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Families get active together at the city’s Marine Park, along the southern bank of the Navesink River. Tourists cast their lines from the public-access fishing pier or take in views of the river while the kids scuttle around the marine-themed playground.
Boaters head to Red Bank Marina on Front Street to set sail on the Navesink aboard motorboat and pontoon rentals or to paddle the waters in a kayak. Rowboats are also popular rentals for those fishing for native blue claw crabs.
Five miles west of Red Bank is Swimming River Reservoir, set on a former 19th-century equestrian estate. Hikers can trek a loop trail accessed at Thompson Park, where maps are available. The six-mile trail affords beautiful views of both the reservoir and Marlu Lake and the waterfowl that inhabit them.
A journey across Sandy Hook Bay to the 2,044-acre Sandy Hook Unit of Gateway National Recreation Area makes for a relaxing day trip. Tourists can head east out of Red Bank along Rumson Road and enjoy the scenic drive along Ocean Avenue, which delivers them to the park’s southernmost tip. Along the way, history buffs can stop at the Twin Lights State Historic Site, in Highlands, and marvel at the country’s only connected lighthouse, built in 1862. On the grounds of the park stands the oldest surviving lighthouse in the nation, Sandy Hook Lighthouse.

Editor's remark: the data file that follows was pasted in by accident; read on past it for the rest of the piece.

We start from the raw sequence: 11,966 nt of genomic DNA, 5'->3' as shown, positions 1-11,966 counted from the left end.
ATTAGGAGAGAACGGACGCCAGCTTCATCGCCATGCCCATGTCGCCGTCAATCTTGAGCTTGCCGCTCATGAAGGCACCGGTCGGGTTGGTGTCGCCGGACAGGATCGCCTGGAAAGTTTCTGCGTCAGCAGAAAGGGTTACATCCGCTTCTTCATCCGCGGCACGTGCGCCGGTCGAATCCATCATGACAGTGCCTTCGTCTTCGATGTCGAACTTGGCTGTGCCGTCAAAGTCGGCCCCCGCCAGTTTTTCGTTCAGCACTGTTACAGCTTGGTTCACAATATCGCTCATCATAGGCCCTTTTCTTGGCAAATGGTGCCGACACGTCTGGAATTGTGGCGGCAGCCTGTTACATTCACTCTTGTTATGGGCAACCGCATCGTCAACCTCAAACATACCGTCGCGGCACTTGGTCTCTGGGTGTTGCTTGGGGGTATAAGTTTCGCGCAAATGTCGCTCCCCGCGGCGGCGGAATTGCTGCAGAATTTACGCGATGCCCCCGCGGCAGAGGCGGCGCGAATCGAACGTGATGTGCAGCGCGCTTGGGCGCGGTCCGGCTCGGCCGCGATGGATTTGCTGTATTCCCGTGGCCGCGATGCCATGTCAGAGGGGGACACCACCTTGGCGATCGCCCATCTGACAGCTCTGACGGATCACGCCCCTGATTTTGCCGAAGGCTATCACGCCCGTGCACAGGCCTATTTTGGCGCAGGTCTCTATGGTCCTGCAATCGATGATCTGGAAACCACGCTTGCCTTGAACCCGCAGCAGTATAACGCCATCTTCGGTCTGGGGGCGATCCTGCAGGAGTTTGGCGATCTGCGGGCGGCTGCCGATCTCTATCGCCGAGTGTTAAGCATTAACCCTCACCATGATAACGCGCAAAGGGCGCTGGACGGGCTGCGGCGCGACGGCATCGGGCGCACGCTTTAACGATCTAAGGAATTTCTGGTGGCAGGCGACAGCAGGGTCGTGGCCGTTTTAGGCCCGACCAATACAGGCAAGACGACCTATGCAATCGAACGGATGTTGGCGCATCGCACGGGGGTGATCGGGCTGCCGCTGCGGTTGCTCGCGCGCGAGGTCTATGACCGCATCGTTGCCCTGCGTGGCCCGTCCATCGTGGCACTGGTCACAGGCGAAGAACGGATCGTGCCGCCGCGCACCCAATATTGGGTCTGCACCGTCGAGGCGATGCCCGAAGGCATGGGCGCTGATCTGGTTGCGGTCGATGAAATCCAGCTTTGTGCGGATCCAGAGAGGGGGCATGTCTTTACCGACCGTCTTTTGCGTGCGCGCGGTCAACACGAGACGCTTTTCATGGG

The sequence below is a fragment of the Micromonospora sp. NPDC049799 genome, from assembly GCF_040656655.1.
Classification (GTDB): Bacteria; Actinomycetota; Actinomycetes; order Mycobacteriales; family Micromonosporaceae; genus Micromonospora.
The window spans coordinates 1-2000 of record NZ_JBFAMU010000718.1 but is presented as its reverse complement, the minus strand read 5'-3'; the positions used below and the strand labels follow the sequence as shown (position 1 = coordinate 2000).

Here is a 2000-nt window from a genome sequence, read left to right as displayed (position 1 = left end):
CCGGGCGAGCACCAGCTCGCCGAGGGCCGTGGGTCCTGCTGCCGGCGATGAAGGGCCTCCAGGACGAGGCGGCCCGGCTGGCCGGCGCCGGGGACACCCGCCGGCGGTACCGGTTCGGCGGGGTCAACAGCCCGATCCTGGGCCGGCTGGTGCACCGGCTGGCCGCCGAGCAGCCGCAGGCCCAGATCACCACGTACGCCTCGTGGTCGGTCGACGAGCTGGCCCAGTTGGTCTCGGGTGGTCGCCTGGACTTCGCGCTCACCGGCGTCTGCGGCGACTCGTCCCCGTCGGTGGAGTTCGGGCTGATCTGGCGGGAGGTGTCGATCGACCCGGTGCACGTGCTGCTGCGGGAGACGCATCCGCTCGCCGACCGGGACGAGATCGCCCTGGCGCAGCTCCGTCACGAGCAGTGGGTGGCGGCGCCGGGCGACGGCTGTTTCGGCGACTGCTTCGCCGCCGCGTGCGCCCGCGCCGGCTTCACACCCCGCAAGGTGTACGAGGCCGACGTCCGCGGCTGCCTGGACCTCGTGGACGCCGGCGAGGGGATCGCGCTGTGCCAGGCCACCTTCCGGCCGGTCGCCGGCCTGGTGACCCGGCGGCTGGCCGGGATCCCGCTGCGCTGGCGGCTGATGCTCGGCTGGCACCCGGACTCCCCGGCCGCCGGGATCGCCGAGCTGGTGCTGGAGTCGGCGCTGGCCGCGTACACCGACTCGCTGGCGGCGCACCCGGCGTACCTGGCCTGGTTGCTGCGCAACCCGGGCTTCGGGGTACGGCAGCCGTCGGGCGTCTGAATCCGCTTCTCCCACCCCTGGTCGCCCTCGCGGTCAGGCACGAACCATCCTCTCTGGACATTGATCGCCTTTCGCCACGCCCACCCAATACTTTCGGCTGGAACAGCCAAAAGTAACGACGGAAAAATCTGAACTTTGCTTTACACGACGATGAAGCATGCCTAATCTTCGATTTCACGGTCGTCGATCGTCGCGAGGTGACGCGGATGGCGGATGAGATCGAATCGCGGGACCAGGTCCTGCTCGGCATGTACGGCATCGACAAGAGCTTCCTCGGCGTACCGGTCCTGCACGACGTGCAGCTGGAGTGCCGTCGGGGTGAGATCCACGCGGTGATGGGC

At Gateway’s Sandy Hook Unit—on a peninsula that juts into the Atlantic—water pursuits are the draw. Spermaceti and Horseshoe Coves are Red Bank summer tourism hot spots, offering vacationers sandy fun, bird watching along the salt marshes and traipsing the boardwalk.
Red Bank winter tourism means snowy carriage rides through the picturesque downtown, hot chocolates from The Danish Cafe and ice boating on the Navesink River.
Sightseers in Downtown Red Bank should view the 1870s Red Bank Station House, a rare example of Stick-Style architecture, and Molly Pitcher Inn on Riverside Avenue. The Inn was built in 1928 and named after Revolutionary War heroine Molly Hays.
Another top attraction in Red Bank is the Count Basie Theater on Monmouth Street. Swing music legend William James “Count” Basie was born in Red Bank in 1904, and although his childhood home is no longer standing, the theater pays tribute to his genius. The theater opened with vaudeville flair in 1926 and continues to entertain, hosting national acts like Bill Cosby and B. B. King.
To warm up in winter or cool down in summer, visitors stop at The Downtown on West Front Street for a cocktail and to dance to live music by top local musicians.